How To Be a Great Nurse Leader

This is a guest post from one of our amazing NurseGrid Ambassadors, Ellyn Wirth, BSN, RN. Find her on Twitter or LinkedIn.

Being a great nurse leader isn’t something you do; it’s something you are. And effective management style has a big impact on nurse retention. As a nurse and a leader one must be hardworking, compassionate, organized, and in control, leading by example and not just with words.

Nurse leaders can play many different roles. The nurse leader might be an educator, a preceptor, a clinical leader, a charge nurse, a manager, an administrator, a director, or a CNO. A nurse with less experience can even find him or herself acting as a leader. Nursing is a second career for me. In my year and a half of nursing I’ve worked in the ER, where I experience countless codes and traumas and have had a hand in helping to save the lives of patients of all different ages and backgrounds. Currently I work on a vascular thoracic surgical ICU stepdown floor in a very large, busy hospital. Newer nurses often come to me with questions or for advice, and I’m always glad to help. I can’t wait to become a preceptor and hopefully someday a charge nurse. I’m very passionate about nursing and patient education, and I plan to get my master’s degree and continue to advance my career.

For those interested in nursing leadership, be confident and don’t be afraid to emerge as a nurse leader early on in your career. Here are some more tips on how to be a great nurse leader from my own experience both being led by others as a new nurse and leading and giving advice myself:

Nursing staff engagement

  1. Be a great team player. A nurse leader needs to have charisma and the ability to get along with all types of people. In the nursing profession you’ll work with people of all races, religions, socioeconomic backgrounds, sexual orientations, and genders. Have an open mind and be nonjudgmental; a leader can’t discriminate against anyone or play favorites.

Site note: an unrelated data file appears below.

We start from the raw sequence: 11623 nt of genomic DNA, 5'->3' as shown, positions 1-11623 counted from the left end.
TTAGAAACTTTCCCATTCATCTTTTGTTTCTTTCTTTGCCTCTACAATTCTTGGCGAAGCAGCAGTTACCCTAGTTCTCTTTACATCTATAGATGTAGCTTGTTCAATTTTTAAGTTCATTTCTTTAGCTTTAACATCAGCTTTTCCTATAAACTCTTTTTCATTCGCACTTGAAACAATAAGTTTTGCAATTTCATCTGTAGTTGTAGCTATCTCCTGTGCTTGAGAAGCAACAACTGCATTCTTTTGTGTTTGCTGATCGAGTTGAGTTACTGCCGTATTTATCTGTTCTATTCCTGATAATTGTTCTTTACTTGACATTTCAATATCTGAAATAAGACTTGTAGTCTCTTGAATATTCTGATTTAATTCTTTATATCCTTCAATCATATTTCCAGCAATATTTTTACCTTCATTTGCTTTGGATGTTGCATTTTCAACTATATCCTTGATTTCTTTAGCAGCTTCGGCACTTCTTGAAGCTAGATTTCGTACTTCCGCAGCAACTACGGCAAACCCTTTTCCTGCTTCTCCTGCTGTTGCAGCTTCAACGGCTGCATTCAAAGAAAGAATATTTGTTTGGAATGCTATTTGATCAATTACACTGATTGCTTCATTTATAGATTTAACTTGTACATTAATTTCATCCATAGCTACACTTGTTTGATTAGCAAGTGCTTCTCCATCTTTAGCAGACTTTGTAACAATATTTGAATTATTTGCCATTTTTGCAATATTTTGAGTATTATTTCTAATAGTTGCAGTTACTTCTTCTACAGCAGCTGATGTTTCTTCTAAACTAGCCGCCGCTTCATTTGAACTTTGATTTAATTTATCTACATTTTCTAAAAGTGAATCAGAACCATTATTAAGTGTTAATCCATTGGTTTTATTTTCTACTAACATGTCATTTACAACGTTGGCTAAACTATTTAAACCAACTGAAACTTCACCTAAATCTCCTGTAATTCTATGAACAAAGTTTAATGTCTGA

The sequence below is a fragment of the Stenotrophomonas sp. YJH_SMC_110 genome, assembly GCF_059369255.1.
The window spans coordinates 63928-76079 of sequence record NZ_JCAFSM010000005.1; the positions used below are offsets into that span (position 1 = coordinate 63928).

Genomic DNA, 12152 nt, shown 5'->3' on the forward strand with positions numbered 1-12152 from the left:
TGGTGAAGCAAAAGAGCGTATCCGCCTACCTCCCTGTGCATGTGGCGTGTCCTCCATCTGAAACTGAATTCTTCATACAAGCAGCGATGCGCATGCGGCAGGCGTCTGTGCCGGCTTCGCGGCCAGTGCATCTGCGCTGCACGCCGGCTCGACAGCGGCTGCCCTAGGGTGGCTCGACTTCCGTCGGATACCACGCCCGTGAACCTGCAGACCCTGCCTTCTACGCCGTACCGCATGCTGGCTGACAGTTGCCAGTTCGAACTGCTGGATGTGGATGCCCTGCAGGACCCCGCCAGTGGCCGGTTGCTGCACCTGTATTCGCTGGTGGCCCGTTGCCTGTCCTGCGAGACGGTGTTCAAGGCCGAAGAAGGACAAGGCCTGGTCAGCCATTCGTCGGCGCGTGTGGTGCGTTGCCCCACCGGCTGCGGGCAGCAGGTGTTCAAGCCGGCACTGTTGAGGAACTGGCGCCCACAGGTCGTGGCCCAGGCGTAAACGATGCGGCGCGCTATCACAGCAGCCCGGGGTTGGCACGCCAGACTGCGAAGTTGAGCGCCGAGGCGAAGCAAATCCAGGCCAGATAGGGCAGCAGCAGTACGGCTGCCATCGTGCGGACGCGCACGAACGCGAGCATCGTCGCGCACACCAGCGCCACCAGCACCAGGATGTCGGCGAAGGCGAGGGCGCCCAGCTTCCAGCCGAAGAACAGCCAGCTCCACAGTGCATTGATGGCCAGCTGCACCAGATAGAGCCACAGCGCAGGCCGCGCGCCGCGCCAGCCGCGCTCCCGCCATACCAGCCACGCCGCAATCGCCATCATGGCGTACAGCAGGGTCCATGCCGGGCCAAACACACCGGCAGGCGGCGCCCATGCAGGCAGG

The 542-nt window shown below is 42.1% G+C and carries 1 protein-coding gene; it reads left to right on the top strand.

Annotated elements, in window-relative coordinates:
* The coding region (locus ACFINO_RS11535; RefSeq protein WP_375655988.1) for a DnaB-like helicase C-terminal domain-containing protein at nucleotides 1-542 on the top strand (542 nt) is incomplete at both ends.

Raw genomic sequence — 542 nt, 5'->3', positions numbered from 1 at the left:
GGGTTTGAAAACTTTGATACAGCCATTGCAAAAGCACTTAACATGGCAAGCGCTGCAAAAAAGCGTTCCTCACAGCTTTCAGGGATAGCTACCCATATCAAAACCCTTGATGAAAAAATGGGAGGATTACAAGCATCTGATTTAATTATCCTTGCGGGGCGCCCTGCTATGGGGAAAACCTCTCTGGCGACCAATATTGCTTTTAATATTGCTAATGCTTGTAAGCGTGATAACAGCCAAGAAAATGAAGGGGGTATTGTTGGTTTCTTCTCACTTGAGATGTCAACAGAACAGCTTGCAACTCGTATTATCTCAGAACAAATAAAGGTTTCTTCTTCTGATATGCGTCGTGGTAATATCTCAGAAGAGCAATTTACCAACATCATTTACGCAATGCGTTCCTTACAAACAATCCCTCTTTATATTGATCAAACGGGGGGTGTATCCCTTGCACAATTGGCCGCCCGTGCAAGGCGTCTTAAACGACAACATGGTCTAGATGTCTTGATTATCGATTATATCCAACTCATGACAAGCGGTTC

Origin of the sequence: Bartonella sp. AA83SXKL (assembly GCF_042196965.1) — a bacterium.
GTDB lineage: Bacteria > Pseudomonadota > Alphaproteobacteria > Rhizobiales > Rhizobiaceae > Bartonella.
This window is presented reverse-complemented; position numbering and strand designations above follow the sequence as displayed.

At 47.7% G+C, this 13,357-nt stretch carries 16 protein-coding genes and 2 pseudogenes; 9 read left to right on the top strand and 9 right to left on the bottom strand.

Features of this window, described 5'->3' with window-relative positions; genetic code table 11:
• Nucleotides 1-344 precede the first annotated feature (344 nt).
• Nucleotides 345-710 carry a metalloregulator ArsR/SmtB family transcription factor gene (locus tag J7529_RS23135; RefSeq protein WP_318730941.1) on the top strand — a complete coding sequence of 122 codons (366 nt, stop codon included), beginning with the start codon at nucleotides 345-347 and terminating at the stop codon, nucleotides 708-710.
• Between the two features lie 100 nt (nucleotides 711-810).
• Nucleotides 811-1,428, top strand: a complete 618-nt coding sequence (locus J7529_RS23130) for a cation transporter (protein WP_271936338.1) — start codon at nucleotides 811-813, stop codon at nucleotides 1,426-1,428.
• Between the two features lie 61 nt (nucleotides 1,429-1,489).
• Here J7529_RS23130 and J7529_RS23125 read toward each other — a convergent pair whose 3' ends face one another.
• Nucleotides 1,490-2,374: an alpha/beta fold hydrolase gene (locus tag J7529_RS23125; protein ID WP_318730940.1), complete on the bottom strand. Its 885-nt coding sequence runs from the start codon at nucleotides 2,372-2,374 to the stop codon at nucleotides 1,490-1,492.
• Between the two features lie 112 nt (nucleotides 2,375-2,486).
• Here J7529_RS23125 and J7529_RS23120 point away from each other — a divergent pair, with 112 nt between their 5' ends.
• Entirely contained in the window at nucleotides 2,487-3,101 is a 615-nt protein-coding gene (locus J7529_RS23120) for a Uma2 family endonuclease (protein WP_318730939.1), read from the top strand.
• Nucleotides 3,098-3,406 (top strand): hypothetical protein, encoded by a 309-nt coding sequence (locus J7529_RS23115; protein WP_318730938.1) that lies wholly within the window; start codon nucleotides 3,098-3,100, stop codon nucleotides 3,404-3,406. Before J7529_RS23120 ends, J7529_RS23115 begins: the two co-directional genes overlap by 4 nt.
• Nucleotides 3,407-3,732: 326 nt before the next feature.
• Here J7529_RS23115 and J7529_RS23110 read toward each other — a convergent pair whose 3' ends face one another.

2. Stay educated. Make sure to advance your own education while encouraging your staff and colleagues to continue their own education in the field as well. Stay up to date on the most current evidence-based practice and research so you can be a resource for your nurses.
  3. Be flexible and adaptable. You definitely can’t be afraid of or unwilling to change. In nursing and healthcare anything can change at any moment. Be creative in the way you approach things and use all available resources to solve any problems. You can be compassionate and empathize with patients and staff, but you also must keep your emotions in check. Stability is crucial in this field, especially for nurse leaders.
  4. Be dedicated to your role. Be dedicated to nursing, leadership, and your staff and colleagues. You play a vital role in supporting your staff, colleagues, and fellow leaders and administrators. Encouragement and engagement is vital to keeping morale high, and your staff will know if you’re not being genuine. A positive leader will create a positive, cohesive team dynamic.
  5. Be confident. You need to be able to analyze a situation and make solid decisions, often in a quick, high pressure situation. Good communication is key among all nurses, including nurse leaders. Nursing staff will look to their leaders for constant guidance and direction.
  6. Model with your actions, not just your words. You can set the tone and raise the bar of the unit, so as a leader, try to exemplify everything you want a nurse on your unit to be.

Nurse leaders are paving the way for the future of nursing and patient care in America. We need our best, brightest, and strongest to lead the way within nursing–and hopefully help us get more nurses into leadership positions across healthcare, which we desperately need.

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